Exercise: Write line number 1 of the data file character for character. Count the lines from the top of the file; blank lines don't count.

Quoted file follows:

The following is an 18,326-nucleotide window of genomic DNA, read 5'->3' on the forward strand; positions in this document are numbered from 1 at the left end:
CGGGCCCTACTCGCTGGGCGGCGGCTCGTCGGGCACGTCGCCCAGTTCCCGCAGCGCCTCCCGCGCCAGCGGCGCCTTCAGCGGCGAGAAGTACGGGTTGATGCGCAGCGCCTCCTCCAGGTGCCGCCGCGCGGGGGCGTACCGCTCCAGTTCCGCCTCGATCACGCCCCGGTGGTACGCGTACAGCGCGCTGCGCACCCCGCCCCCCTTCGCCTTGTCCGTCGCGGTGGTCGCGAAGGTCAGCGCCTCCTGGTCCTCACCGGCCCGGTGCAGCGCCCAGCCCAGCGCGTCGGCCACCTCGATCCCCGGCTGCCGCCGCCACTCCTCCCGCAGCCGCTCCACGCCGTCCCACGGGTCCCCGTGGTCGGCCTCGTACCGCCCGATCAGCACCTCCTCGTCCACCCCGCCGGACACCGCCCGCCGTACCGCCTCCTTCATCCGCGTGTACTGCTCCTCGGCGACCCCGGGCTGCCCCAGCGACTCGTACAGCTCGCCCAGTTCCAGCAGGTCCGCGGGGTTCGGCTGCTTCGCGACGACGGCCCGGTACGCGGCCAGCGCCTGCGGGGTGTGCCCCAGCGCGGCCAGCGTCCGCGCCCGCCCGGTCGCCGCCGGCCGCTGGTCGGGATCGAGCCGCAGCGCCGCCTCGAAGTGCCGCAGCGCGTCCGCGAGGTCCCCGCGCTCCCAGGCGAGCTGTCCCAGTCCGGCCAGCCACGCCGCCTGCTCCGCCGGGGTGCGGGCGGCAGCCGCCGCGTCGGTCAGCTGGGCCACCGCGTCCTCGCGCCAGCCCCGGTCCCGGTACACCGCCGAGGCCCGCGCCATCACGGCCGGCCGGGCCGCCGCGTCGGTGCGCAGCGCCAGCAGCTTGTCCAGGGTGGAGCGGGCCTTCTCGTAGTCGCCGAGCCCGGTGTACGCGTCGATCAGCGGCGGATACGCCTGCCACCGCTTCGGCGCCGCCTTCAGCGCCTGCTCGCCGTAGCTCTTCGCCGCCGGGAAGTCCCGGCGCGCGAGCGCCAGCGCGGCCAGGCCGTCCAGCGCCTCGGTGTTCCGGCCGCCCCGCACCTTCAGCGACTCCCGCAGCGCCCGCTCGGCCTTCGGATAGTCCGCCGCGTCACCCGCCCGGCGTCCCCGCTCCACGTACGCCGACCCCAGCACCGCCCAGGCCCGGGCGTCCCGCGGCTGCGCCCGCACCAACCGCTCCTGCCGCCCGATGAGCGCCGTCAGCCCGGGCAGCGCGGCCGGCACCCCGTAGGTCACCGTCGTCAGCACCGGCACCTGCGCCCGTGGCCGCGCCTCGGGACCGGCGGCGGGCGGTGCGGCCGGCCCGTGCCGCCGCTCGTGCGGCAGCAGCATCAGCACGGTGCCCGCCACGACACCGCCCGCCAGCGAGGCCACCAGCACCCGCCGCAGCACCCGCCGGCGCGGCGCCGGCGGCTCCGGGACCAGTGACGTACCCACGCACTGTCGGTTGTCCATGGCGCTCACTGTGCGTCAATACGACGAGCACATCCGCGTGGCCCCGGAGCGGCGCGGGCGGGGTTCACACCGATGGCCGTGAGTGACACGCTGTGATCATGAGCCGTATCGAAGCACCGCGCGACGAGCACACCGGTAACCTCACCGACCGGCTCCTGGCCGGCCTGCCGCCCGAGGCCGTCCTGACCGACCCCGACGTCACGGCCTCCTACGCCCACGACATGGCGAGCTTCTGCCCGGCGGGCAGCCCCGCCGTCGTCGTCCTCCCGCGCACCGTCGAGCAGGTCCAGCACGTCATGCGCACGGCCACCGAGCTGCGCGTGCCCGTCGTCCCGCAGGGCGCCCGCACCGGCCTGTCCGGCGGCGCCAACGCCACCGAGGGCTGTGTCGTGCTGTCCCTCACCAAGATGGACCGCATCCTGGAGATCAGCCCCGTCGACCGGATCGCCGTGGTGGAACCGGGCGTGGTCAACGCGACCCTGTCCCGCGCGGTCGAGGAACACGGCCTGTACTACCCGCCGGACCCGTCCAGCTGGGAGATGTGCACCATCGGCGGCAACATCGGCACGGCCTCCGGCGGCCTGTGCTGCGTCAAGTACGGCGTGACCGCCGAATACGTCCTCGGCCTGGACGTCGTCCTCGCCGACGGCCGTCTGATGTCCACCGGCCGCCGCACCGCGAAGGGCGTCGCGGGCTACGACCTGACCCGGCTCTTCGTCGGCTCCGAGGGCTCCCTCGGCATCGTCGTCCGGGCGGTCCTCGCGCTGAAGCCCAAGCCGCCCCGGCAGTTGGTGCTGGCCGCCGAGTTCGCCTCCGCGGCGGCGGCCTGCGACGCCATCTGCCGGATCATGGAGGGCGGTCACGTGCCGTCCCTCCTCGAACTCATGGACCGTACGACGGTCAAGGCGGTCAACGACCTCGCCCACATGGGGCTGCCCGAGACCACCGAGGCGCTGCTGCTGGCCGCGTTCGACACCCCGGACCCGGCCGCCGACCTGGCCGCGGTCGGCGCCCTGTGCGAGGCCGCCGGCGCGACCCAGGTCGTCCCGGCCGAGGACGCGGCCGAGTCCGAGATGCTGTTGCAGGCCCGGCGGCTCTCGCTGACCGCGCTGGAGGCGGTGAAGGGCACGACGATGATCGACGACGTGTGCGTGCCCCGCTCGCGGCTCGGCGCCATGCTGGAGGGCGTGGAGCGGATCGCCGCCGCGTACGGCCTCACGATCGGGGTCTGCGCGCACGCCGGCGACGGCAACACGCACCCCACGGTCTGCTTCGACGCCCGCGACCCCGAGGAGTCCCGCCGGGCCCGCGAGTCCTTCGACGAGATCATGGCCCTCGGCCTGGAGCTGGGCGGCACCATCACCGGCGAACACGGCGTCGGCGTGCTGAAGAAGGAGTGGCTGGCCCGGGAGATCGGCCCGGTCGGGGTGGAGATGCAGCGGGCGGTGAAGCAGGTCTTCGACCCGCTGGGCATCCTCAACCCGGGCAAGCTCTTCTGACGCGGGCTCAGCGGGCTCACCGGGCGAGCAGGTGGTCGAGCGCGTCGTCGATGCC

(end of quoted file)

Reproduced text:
The following is an 18,326-nucleotide window of genomic DNA, read 5'->3' on the forward strand; positions in this document are numbered from 1 at the left end: